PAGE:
"Bully" is an important documentary that everyone should see. In this documentary, a couple of children and their families are followed as they share the pain that is caused from bullying.

Bullying is widespread and underreported. Statistics from 2008-2009 School Crime Supplement showed that only about a third of all cases are even reported. Many times children don't tell adults because they feel helpless and humiliated, and fear being seen as weak for telling. Also, there is a fear that adults won't believe them, or no that one will understand, or that the adults will do nothing. There can also be a fear that the kid who is bullying will make things worse for them.

Bullying is intentional aggressive behavior that involves power and control. Usually it happens over and over in the form of hitting, punching, teasing or name-calling. The newest form of bullying is sending negative cyber messages/texts either to or about someone, more commonly known as cyber-bullying.

There are warning signs that a child is being bullied:

  • Comes home with torn, damaged, or missing pieces of clothing, books, electronics, jewelry or other belongings.
  • Has unexplained injuries such as: cuts, bruises, and scratches.
  • Has few, if any friends, with whom he or she spends time.
  • Seems afraid of going to school, walking to and from school, riding the school bus, or taking part in organized activities with peers (such as clubs).
  • Takes a long, "illogical" route when walking to or from school.
  • Has lost interest in schoolwork, or suddenly begins to do poorly in school, or not wanting to go to school.
  • Appears sad, moody, teary, or depressed when he or she comes home.
  • Complains frequently of headaches, stomachaches, feeling sick often or faking illness.
  • Has trouble sleeping or has frequent bad dreams or nightmares.
  • Experiences a loss of appetite.
  • Appears anxious and suffers from low self-esteem.
  • Changes in eating habits, like suddenly skipping meals or binge eating. Kids may come home from school hungry because they did not eat lunch because it was stolen from them.
  • Feelings of helplessness or decreased self-esteem.
  • Self-destructive behaviors such as running away from home, harming themselves, "cutting," or talking about suicide.

Many of these symptoms can also be found in clients who suffer from PTSD. From a trauma perspective, bullying fits right into this category.

Trauma is anything that someone experiences that they can’t process or digest. They feel stuck somehow. Classic PTSD symptoms:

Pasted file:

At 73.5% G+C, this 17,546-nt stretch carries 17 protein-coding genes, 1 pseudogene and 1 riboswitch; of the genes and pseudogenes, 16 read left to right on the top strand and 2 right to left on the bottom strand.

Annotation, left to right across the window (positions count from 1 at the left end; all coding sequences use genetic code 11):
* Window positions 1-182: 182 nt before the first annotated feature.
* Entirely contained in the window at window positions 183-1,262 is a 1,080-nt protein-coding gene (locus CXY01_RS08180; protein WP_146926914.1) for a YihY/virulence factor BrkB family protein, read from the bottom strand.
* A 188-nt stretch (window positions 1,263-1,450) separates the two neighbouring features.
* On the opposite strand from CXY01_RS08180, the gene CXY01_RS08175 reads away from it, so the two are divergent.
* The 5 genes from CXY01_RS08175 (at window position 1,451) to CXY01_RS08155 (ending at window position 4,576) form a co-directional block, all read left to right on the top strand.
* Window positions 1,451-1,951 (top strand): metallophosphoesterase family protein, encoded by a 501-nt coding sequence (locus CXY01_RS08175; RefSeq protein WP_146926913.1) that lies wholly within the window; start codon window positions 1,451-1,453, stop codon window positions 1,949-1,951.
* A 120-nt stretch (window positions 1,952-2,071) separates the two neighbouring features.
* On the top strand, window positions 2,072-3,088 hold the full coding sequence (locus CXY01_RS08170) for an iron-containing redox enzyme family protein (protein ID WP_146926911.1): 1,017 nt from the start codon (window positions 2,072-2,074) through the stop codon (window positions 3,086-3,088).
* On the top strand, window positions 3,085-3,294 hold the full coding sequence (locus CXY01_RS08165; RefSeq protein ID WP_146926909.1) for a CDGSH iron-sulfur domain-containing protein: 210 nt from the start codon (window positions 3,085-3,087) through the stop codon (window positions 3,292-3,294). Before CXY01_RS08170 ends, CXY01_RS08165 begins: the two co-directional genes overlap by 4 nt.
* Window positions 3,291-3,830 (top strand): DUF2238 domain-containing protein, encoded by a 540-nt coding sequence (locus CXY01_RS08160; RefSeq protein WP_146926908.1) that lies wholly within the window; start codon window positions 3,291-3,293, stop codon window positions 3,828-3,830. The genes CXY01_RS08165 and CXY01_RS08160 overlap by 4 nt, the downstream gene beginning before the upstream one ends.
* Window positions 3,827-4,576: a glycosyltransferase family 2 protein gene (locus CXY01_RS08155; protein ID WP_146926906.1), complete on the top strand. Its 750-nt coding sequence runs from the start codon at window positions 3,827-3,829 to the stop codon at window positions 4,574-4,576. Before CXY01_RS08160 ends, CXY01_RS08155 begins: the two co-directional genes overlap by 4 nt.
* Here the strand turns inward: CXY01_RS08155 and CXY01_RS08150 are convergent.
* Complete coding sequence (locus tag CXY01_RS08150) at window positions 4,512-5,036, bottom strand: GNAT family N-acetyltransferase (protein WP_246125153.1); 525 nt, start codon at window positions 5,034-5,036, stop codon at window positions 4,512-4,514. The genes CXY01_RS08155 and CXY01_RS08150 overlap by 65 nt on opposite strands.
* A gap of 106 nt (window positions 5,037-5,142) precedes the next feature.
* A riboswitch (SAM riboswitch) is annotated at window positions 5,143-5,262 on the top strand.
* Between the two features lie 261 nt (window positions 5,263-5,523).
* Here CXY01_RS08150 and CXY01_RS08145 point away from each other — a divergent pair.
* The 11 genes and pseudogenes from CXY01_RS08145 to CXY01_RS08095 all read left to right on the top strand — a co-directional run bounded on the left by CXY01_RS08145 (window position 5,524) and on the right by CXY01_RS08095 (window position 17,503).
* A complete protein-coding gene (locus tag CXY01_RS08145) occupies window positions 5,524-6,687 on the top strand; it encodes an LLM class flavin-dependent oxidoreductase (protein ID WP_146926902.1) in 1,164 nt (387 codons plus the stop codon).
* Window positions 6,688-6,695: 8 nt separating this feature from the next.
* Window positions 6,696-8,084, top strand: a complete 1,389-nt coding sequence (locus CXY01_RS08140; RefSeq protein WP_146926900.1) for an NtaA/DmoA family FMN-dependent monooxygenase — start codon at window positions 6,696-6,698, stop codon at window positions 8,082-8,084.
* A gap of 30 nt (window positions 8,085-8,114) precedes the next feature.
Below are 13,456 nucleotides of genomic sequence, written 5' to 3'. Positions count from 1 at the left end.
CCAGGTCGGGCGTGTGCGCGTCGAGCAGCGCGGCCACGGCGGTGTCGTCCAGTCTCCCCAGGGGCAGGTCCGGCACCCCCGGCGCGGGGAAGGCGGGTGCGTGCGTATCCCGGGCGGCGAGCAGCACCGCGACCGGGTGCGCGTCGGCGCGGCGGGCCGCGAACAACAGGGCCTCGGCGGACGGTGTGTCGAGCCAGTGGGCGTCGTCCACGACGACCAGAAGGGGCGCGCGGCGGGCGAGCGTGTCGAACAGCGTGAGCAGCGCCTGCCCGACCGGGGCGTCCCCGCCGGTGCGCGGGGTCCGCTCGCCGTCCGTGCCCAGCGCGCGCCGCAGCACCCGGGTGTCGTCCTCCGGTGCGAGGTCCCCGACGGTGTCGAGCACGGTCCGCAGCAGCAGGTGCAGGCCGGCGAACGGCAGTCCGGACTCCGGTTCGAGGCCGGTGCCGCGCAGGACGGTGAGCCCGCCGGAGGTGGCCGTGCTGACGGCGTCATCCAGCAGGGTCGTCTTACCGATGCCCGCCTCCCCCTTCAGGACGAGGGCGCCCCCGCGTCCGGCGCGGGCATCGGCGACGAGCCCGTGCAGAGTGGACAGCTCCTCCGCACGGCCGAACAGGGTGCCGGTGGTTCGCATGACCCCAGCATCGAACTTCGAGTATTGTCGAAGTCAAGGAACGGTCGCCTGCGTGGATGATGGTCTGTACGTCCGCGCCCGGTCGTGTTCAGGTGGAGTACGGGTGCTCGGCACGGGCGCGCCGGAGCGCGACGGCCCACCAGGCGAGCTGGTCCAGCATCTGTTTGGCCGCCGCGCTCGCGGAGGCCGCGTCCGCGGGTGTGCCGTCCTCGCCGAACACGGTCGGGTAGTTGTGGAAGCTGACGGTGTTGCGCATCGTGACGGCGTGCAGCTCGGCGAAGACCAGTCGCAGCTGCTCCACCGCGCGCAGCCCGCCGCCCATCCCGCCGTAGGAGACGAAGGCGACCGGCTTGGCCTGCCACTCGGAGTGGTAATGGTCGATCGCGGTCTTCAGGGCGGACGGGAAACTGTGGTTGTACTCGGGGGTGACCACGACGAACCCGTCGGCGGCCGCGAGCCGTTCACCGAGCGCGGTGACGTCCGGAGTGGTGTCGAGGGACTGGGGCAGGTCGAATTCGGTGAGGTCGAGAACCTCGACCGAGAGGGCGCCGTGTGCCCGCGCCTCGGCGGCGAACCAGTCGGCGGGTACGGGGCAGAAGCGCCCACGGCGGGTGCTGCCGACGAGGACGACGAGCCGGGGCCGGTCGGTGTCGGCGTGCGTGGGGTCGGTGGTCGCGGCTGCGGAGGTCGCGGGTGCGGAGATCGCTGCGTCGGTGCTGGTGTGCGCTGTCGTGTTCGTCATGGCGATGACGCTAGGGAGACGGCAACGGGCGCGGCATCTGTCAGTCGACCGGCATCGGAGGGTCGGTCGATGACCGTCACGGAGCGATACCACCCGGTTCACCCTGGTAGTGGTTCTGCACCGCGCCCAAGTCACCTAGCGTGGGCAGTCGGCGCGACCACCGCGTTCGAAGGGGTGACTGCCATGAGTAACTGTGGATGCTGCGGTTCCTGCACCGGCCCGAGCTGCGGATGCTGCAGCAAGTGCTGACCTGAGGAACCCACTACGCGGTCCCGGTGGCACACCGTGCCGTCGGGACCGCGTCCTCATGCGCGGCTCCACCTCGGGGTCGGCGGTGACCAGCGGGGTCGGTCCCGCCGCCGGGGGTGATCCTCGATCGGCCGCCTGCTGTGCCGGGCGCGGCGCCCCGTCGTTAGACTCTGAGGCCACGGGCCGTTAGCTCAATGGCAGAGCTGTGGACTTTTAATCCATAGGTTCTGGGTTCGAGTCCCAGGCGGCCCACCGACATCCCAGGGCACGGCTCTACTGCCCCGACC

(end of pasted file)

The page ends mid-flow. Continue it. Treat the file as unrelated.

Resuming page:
• hard to concentrate
  • eating problems
  • feeling on edge
  • hopelessness
  • headaches
  • loss of interest
  • nightmares
  • social withdrawal
  • stress and anxiety

As a society, we have to help stop the epidemic of bullying so that children can stop being traumatized. It will take a village to stop this and recognize the problem. The "Bully" documentary is a great beginning, and more dialogue needs to occur so that action can be taken.

Sometimes bullying can be so severe it can lead a child to take his/her own life, or even the life of others.  This seems incomprehensible.

If a child has been bullied, it might be beneficial for him/her to get EMDR treatment. EMDR has helped millions of people who suffer from trauma to heal and move on their lives. There are wonderful EMDR therapists across the country. Find someone who has been fully trained.

Look in the Learning Center to see if EMDR is right for you or your child.

 

For more information on the "Bully" documentary, visit "The Bully Project" website:
http://www.thebullyproject.com/

 

Author's Bio: 

Barb Maiberger, MA, LPC is the author of “EMDR Essentials: A Guide for Clients and Therapists”. She teaches therapists EMDR as an integrative trauma therapy through weekend trainings and consultation. Barb is a Licensed Professional Counselor in the State of Colorado and has a Masters degree in Somatic Psychology. She is an EMDRIA Approved  Provider of the EMDR Basic Training and Consultant. Barb’s knowledge, experience, keen sense of empathy, and a strong presence have motivated hundreds of therapists to incorporate EMDR into their practices.